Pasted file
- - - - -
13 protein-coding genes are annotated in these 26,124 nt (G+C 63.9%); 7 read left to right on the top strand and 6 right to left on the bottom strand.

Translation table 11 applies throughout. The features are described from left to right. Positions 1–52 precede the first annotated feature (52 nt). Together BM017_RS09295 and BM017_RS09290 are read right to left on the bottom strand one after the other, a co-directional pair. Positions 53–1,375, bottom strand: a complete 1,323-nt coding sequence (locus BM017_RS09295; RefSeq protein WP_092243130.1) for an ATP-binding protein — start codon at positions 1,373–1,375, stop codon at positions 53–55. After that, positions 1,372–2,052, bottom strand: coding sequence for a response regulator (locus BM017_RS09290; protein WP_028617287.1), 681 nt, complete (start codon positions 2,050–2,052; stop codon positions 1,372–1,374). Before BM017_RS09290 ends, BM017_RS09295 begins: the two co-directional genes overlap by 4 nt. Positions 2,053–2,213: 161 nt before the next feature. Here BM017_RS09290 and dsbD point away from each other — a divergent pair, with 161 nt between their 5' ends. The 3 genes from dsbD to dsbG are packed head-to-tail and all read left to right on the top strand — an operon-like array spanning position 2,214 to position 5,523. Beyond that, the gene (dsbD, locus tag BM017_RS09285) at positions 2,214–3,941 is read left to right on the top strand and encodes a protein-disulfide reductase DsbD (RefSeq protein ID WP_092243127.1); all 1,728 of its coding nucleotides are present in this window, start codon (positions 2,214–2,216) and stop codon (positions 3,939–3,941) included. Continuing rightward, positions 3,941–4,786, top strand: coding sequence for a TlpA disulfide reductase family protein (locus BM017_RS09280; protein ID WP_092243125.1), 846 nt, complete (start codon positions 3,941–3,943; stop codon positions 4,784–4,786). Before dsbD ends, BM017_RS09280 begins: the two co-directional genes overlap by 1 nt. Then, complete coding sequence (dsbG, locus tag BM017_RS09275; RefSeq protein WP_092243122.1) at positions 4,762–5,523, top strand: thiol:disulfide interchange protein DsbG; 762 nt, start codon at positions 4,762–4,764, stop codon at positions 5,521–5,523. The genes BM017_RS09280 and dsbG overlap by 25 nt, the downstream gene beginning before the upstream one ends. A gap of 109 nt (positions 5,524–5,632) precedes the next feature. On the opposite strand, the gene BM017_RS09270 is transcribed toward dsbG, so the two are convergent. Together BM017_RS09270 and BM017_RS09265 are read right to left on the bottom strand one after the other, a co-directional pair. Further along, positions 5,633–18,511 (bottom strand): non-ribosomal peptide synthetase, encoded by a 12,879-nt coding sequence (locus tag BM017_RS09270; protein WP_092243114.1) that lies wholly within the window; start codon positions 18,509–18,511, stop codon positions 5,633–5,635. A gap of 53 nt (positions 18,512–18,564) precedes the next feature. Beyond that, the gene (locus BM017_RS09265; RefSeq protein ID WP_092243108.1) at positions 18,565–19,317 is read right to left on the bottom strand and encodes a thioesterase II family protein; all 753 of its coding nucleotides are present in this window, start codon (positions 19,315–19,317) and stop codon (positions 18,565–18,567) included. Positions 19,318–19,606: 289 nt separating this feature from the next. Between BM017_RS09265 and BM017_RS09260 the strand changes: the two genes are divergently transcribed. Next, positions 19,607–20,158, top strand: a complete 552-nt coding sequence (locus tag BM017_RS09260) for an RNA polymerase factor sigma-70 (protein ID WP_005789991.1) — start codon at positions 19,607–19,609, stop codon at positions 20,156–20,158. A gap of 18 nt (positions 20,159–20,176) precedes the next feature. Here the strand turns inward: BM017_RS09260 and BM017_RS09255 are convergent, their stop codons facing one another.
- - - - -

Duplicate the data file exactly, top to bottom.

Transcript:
13 protein-coding genes are annotated in these 26,124 nt (G+C 63.9%); 7 read left to right on the top strand and 6 right to left on the bottom strand.

Translation table 11 applies throughout. The features are described from left to right. Positions 1–52 precede the first annotated feature (52 nt). Together BM017_RS09295 and BM017_RS09290 are read right to left on the bottom strand one after the other, a co-directional pair. Positions 53–1,375, bottom strand: a complete 1,323-nt coding sequence (locus BM017_RS09295; RefSeq protein WP_092243130.1) for an ATP-binding protein — start codon at positions 1,373–1,375, stop codon at positions 53–55. After that, positions 1,372–2,052, bottom strand: coding sequence for a response regulator (locus BM017_RS09290; protein WP_028617287.1), 681 nt, complete (start codon positions 2,050–2,052; stop codon positions 1,372–1,374). Before BM017_RS09290 ends, BM017_RS09295 begins: the two co-directional genes overlap by 4 nt. Positions 2,053–2,213: 161 nt before the next feature. Here BM017_RS09290 and dsbD point away from each other — a divergent pair, with 161 nt between their 5' ends. The 3 genes from dsbD to dsbG are packed head-to-tail and all read left to right on the top strand — an operon-like array spanning position 2,214 to position 5,523. Beyond that, the gene (dsbD, locus tag BM017_RS09285) at positions 2,214–3,941 is read left to right on the top strand and encodes a protein-disulfide reductase DsbD (RefSeq protein ID WP_092243127.1); all 1,728 of its coding nucleotides are present in this window, start codon (positions 2,214–2,216) and stop codon (positions 3,939–3,941) included. Continuing rightward, positions 3,941–4,786, top strand: coding sequence for a TlpA disulfide reductase family protein (locus BM017_RS09280; protein ID WP_092243125.1), 846 nt, complete (start codon positions 3,941–3,943; stop codon positions 4,784–4,786). Before dsbD ends, BM017_RS09280 begins: the two co-directional genes overlap by 1 nt. Then, complete coding sequence (dsbG, locus tag BM017_RS09275; RefSeq protein WP_092243122.1) at positions 4,762–5,523, top strand: thiol:disulfide interchange protein DsbG; 762 nt, start codon at positions 4,762–4,764, stop codon at positions 5,521–5,523. The genes BM017_RS09280 and dsbG overlap by 25 nt, the downstream gene beginning before the upstream one ends. A gap of 109 nt (positions 5,524–5,632) precedes the next feature. On the opposite strand, the gene BM017_RS09270 is transcribed toward dsbG, so the two are convergent. Together BM017_RS09270 and BM017_RS09265 are read right to left on the bottom strand one after the other, a co-directional pair. Further along, positions 5,633–18,511 (bottom strand): non-ribosomal peptide synthetase, encoded by a 12,879-nt coding sequence (locus tag BM017_RS09270; protein WP_092243114.1) that lies wholly within the window; start codon positions 18,509–18,511, stop codon positions 5,633–5,635. A gap of 53 nt (positions 18,512–18,564) precedes the next feature. Beyond that, the gene (locus BM017_RS09265; RefSeq protein ID WP_092243108.1) at positions 18,565–19,317 is read right to left on the bottom strand and encodes a thioesterase II family protein; all 753 of its coding nucleotides are present in this window, start codon (positions 19,315–19,317) and stop codon (positions 18,565–18,567) included. Positions 19,318–19,606: 289 nt separating this feature from the next. Between BM017_RS09265 and BM017_RS09260 the strand changes: the two genes are divergently transcribed. Next, positions 19,607–20,158, top strand: a complete 552-nt coding sequence (locus tag BM017_RS09260) for an RNA polymerase factor sigma-70 (protein ID WP_005789991.1) — start codon at positions 19,607–19,609, stop codon at positions 20,156–20,158. A gap of 18 nt (positions 20,159–20,176) precedes the next feature. Here the strand turns inward: BM017_RS09260 and BM017_RS09255 are convergent, their stop codons facing one another.